Passing the disorder onto your children would be a heavy burden to carry through life, both for you and for them. I can very much assure you that genetic matching and evaluation will play a role in dating and match making in the nearish future. If they have a hereditary genetic disorder, their life may be very lonely indeed twenty or thirty years from now. Take a peek at Genepartner and 23andme for example. These are fairly crude now, but not crazy expensive. In a few decades they will be routine and quite accurate.
Personally I passed on pursuing an ill young woman as a potential wife. I wanted her so badly, but I could see the long struggles ahead so pulled back from her. A little while later I meet Jennifer and moved heaven and earth to be with her. Both were excellent decisions and I have no regrets. My life has been amazing with Jennifer.
Life can be random too. I knew a guy who married a perfectly healthy 22-year-old and breast cancer took her within two years. I had a 25-year-old friend killed when she was rear-ended at a red light by a drunk going over 60mph. I also know a guy who was given three months to live when he was born, and one year to live when he was twenty and still made it to age thirty-three before his luck ran out. When Jennifer was twenty-eight and our daughters were still just a baby and a toddler, her mammogram results were sent to our house instead of our doctor and the results bluntly and clearly stated “malignancy.” Jennifer sobbed herself to sleep in my arms every night while I had unstoppable daydreams about her withering away over the next year in pain and despair, leaving me alone with the girls. The biopsy results came back negative. Then much the same shit happened again eight years later.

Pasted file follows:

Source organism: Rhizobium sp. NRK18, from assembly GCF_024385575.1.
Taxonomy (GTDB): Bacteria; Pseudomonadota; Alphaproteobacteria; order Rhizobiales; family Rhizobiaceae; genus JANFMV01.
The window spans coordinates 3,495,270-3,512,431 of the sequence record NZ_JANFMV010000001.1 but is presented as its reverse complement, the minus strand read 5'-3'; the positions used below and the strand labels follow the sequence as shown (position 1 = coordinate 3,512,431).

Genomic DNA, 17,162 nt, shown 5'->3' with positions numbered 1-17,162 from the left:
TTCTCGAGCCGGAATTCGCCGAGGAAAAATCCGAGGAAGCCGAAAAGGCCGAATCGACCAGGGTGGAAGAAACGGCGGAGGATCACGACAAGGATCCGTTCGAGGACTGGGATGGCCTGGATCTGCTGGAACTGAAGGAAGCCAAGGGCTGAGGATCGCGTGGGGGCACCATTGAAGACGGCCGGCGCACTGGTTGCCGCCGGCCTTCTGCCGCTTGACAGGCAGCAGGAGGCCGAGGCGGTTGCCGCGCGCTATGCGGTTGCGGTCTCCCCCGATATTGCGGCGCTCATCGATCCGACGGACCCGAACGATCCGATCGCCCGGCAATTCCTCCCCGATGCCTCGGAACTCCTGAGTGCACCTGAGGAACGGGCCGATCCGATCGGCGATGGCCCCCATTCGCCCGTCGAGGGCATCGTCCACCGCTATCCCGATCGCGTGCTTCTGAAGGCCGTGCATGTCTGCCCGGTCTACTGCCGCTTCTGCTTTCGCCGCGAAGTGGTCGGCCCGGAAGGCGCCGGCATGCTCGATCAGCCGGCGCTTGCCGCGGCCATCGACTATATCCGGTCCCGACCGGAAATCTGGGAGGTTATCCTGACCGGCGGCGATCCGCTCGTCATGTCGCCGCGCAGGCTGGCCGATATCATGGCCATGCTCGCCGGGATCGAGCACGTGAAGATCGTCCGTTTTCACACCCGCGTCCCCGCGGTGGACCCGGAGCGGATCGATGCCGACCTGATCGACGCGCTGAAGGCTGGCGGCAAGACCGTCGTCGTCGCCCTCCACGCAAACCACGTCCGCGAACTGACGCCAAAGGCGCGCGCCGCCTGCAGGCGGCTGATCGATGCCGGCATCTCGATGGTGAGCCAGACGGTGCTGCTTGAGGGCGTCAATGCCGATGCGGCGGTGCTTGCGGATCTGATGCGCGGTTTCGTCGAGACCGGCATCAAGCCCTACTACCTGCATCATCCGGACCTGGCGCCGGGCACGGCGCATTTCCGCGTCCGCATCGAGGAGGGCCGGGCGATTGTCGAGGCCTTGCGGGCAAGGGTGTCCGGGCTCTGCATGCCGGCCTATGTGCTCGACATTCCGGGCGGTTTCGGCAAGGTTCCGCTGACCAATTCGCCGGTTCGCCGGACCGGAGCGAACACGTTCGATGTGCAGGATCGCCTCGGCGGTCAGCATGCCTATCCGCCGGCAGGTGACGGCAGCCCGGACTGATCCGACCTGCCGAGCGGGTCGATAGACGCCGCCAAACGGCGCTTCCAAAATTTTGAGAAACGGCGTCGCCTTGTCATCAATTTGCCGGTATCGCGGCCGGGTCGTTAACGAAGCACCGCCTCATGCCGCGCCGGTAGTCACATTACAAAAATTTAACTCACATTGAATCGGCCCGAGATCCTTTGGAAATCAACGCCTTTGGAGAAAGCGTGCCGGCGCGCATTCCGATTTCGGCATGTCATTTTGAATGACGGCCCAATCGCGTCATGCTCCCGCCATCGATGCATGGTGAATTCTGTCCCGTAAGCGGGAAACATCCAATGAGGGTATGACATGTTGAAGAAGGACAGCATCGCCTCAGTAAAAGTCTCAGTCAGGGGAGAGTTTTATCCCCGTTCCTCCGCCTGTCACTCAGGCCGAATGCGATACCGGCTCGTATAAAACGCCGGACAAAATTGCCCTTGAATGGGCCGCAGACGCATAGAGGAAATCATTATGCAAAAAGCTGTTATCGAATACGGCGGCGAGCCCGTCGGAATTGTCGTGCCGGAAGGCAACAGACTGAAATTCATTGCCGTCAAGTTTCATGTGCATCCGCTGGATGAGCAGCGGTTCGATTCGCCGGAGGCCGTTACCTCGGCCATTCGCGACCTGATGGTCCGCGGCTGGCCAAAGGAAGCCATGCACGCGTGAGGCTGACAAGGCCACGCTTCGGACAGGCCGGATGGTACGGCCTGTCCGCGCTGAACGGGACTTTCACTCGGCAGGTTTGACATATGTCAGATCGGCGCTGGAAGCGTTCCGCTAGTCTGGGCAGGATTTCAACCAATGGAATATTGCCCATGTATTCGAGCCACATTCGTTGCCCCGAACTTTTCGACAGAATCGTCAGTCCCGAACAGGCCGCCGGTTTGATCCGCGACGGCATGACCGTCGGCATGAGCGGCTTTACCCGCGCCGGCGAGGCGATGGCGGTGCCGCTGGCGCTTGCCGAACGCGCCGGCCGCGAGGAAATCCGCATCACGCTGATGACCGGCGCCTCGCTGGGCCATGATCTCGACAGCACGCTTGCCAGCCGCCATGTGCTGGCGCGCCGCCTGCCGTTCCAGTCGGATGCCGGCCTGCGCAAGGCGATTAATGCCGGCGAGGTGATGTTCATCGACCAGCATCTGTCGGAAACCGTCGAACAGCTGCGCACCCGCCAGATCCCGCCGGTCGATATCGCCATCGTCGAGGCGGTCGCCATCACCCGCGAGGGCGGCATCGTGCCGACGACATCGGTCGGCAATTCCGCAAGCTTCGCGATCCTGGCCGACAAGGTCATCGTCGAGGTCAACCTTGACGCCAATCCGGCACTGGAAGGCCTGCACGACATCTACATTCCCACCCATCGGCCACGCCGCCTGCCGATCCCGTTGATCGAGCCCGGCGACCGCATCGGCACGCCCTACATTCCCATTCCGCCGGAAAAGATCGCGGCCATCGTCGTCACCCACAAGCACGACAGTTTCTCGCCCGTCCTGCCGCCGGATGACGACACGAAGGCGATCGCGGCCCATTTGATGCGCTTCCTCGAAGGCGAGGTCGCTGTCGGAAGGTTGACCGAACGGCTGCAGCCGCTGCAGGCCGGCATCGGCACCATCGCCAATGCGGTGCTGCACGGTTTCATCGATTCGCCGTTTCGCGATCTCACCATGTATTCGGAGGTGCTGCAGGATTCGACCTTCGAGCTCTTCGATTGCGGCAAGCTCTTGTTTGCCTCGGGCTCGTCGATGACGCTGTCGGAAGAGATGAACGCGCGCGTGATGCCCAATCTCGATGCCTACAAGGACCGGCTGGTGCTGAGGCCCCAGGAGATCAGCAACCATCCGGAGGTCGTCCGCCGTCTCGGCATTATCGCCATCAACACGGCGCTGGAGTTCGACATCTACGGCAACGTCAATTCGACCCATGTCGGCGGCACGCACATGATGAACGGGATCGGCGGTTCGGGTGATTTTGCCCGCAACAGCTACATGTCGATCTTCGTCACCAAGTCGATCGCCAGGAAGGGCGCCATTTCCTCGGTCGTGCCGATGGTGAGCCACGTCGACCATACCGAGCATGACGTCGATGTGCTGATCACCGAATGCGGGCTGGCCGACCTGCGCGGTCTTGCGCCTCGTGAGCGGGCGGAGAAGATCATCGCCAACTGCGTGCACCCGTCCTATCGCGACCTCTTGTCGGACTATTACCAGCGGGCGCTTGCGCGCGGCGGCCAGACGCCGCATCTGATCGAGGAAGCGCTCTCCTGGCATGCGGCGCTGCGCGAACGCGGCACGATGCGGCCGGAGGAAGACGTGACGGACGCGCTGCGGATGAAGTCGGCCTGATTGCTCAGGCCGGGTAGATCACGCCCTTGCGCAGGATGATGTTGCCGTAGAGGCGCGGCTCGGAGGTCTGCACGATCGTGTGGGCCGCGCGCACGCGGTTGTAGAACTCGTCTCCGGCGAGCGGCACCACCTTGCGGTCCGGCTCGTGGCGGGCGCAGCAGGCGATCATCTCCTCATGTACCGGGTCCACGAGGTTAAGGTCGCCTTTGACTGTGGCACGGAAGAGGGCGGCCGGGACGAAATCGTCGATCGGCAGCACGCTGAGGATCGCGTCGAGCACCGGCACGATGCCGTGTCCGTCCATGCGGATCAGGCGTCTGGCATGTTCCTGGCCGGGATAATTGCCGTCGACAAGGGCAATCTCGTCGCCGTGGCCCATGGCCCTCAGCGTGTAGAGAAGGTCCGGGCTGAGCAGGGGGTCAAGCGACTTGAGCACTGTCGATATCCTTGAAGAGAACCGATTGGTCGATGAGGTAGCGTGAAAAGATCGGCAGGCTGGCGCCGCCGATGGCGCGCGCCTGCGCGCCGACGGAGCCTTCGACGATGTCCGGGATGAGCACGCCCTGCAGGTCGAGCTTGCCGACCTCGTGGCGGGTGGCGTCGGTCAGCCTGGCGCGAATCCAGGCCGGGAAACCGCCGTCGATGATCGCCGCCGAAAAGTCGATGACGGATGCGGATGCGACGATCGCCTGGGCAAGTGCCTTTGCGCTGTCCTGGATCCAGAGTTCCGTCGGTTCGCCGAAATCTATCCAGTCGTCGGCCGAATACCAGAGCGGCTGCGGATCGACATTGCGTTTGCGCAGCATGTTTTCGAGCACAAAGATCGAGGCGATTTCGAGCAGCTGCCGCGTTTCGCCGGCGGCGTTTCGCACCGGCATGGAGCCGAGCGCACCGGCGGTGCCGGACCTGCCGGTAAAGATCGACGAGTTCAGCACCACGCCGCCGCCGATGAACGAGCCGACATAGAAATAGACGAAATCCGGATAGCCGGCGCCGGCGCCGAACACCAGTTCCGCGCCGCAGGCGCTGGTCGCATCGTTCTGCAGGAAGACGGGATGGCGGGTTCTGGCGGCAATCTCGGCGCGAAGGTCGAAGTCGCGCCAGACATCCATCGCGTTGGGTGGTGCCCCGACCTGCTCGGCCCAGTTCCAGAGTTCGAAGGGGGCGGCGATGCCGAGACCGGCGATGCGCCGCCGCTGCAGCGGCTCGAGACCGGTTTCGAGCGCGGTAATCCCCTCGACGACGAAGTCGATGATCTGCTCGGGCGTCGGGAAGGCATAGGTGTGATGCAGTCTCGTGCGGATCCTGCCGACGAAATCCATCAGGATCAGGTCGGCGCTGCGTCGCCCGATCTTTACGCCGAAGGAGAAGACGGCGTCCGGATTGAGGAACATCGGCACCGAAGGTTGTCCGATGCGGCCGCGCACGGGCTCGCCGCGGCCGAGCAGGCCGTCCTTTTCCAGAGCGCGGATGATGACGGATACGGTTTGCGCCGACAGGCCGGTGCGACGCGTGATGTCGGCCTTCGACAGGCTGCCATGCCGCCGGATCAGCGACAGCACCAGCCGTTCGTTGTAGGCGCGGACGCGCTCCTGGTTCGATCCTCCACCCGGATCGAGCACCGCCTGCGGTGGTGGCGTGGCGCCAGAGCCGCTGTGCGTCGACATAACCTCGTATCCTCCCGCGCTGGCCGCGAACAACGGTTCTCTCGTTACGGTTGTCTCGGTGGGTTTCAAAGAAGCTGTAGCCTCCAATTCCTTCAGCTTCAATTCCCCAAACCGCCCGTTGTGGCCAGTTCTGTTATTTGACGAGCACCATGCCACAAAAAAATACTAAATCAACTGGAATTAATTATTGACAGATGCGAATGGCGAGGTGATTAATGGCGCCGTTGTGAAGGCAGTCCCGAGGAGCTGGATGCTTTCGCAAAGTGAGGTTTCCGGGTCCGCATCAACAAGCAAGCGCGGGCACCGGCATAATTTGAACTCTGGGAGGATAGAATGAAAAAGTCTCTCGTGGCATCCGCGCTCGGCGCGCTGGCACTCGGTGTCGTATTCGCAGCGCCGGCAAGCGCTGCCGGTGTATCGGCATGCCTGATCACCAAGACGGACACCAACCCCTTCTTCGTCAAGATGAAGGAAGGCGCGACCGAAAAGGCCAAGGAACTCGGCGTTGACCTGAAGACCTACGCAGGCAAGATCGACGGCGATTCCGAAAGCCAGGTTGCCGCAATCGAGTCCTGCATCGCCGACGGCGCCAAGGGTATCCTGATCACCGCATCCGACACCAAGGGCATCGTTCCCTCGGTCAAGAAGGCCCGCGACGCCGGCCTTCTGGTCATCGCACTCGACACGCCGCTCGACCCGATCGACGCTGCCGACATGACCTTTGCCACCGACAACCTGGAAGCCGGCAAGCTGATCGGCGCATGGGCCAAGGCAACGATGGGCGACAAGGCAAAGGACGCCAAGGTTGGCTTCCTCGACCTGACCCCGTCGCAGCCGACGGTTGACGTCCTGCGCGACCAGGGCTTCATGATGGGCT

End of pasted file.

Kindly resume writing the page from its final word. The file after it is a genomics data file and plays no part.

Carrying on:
All you can do is influence the odds in your favor as best you can, but there are no guarantees of anything. You have a difficult road ahead, but maybe the right road too.
And yes you do have Oneitis for her…
…but as long as she also has Oneitis for you, that’s not a bad thing. If you’re getting married, you’re both meant to be in love.